- Scholarship in 2005 at Massachusetts Institute of Technology
Raymond H. W. Lam is currently working as an Assistant Professor in the Mechanical and Biomedical Engineering Department in the City University of Hong Kong since Sept. 2011. He holds a first honor B.Eng. degree (2003) and an M.Phil. degree (2005) in Automation and Computer-aided Engineering from Chinese University of Hong Kong, and a Ph.D. degree (2010) in Mechanical Engineering from Massachusetts Institute of Technology. After graduation, he worked as a postdoctoral fellow in Mechanical Engineering Department in University of Michigan from Sept. 2010 to Aug. 2011. Beside the achievement on academic publications, he obtained various awards including the champion of Institute of Electrical and Electronic Engineers (IEEE) graduate student paper contest for the Asia-Pacific region in 2005, and the Croucher Foundation Scholarship for 2005-2008. Raymond has interdisciplinary research experience in cell mechanobiology, bacteriology, microfluidics, microfabrication, computational methods, software development and circuit/device design. His overall research objective is to bridge science and engineering knowledge and currently he aims at developing/applying microengineering techniques to advance the cell biology research.
1. Min-Cheol Kim, Raymond H. W. Lam (Co-First Author), Todd Thorsen, and H. Harry Asada, "Mathematical Analysis of Oxygen Transfer through Polydimethylsiloxane Membrane between Double Layers of Cell Culture Channel and Gas Chamber in Microfluidic Oxygenator", Microfluidics and Nanofluidics, vol. 15(3), pp. 285-296, 2013.
2. Weiqiang Chen, Shinuo Weng, Steven Allen, Xiang Li, Liwei Bao, Raymond H. W. Lam, Jill A. Macoska, Sofia D. Merajver, and Jianping Fu, "Intrinsic Nanotopological Sensing for Efficient Capture of Circulating Tumor Cells without Using Capture Antibodies", ACS Nano, vol. 7(1), pp. 566-575, 2013.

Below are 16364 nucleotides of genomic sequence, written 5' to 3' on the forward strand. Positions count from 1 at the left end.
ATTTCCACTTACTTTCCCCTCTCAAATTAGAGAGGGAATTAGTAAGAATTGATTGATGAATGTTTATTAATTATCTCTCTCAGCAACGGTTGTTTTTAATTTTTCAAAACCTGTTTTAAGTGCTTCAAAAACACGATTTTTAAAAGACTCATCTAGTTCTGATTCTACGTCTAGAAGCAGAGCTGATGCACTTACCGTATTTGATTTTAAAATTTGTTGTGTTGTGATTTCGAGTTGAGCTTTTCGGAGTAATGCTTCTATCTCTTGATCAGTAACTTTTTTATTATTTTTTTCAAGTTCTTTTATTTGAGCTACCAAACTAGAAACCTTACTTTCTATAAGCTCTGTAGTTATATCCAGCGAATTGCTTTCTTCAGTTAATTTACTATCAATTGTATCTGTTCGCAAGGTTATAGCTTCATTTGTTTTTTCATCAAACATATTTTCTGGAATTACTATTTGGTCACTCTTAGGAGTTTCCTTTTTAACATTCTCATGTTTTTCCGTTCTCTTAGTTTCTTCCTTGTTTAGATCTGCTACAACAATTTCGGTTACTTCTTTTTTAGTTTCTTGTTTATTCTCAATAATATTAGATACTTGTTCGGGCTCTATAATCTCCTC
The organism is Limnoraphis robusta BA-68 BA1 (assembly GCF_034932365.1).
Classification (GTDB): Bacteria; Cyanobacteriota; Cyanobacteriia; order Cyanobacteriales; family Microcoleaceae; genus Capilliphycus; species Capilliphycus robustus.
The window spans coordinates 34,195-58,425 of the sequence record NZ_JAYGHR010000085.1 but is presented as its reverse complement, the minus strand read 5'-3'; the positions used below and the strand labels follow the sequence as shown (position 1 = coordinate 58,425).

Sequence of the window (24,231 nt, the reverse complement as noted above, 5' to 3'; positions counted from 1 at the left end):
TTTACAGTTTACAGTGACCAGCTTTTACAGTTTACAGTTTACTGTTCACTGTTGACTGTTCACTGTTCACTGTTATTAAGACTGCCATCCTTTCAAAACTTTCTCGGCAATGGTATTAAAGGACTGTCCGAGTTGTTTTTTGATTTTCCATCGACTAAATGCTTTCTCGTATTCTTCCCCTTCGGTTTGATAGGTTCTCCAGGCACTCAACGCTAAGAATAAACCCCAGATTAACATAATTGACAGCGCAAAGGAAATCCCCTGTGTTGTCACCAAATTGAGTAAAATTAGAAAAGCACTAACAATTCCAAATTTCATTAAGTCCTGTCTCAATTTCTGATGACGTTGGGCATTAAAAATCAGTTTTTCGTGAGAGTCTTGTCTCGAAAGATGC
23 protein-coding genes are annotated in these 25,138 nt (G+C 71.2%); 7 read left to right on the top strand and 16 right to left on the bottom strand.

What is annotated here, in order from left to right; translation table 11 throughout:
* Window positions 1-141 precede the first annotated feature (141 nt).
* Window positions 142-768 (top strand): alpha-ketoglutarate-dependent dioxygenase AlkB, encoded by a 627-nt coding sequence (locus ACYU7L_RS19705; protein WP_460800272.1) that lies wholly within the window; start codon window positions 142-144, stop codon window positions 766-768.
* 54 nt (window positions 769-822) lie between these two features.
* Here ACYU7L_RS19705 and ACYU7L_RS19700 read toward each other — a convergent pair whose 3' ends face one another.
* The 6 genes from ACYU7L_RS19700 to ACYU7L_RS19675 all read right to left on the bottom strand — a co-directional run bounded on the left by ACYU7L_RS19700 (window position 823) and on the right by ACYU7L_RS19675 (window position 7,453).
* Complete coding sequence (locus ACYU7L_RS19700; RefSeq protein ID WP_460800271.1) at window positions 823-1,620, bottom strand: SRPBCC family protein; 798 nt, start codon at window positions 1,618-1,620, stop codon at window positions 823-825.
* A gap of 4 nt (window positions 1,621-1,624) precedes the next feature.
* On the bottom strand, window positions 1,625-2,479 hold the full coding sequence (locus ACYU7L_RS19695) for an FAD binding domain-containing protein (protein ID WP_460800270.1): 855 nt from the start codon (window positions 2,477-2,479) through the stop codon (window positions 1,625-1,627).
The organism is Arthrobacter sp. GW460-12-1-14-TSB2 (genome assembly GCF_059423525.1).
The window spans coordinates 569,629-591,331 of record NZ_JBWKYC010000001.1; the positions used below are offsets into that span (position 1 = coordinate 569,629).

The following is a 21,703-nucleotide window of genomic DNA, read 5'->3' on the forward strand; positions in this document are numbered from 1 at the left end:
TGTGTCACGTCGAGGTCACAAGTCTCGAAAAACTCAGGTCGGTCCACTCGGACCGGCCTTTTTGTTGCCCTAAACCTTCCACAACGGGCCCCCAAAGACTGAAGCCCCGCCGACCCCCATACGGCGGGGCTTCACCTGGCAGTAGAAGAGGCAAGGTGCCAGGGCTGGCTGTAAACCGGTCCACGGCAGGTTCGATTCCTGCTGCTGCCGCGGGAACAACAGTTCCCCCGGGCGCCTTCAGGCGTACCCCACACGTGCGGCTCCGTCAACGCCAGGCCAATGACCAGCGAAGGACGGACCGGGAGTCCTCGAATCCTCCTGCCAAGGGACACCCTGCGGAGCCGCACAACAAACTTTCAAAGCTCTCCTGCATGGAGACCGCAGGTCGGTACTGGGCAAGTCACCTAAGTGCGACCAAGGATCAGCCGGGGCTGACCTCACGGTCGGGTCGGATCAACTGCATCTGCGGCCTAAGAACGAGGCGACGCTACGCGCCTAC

3. Raymond H. W. Lam, Shinuo Weng, Wei Lu, and Jianping Fu, “Live-Cell Subcellular Measurement of Cell Stiffness Using a Microengineered Stretchable Micropost Array Membrane”, Integrative Biology, vol. 4, pp. 1289-1298, 2012.
4. Yubing Sun, Luis G Villa-Diaz, Raymond H. W. Lam, Weiqiang Chen, Paul H. Krebsbach, and Jianping Fu, “Matrix Mechanics Regulates Fate Decisions of Human Embryonic Stem Cells”, PLoS ONE, vol. 7, e37178, 2012.
5. Weiqiang Chen, Luis G Villa-Diaz, Yubing Sun, Shinuo Weng, Jin koo Kim, Raymond H. W. Lam, Lin Han, Rong Fan, Paul H. Krebsbach, and Jianping Fu, “Nanotopography Directs Fate of Human Embryonic Stem Cells”, ACS Nano, vol. 6(5), pp. 4094-4103, 2012.
6. Raymond H. W. Lam, Yubing Sun, Weiqiang Chen, Jianping Fu, “Micropost Array in a Channel for Shear-Mediated Endothelial Mechanostransduction Analysis”, Lab on a Chip, vol. 12, pp. 1865-1873, 2012.
7. Jennifer Mann, Raymond H. W. Lam (Co-First Author), Shinuo Weng, Yubing Sun, Jianping Fu, “A Silicone-Based Stretchable Micropost Array Membrane for Monitoring Live-Cell Subcellular Cytoskeletal Response”, Lab on a Chip, vol. 12, pp. 731-740, 2012.
8. Weiqiang Chen, Raymond H. W. Lam, Jianping Fu, “Photolithographic Surface Micromachining of Polydimethylsiloxane (PDMS)”, Lab on a Chip, vol. 12, pp. 391-395, 2012.
9. Raymond H. W. Lam, Min-Cheol Kim, Todd Thorsen, “Culturing Aerobic and Anaerobic Bacteria and Mammalian Cells with a Microfluidic Differential Oxygenator”, Analytical Chemistry, vol. 81, pp. 5918-5924, 2009.
10. Min-Cheol Kim, Zhanhui Wang, Raymond H. W. Lam, and Todd Thorsen, “Building a Better Cell Trap: Applying Lagrangian Modeling to the Design of Microfluidic Devices for Cell Biology”, Journal of Applied Physics, vol. 103, 044701, 2008.
- Cell Biomechanics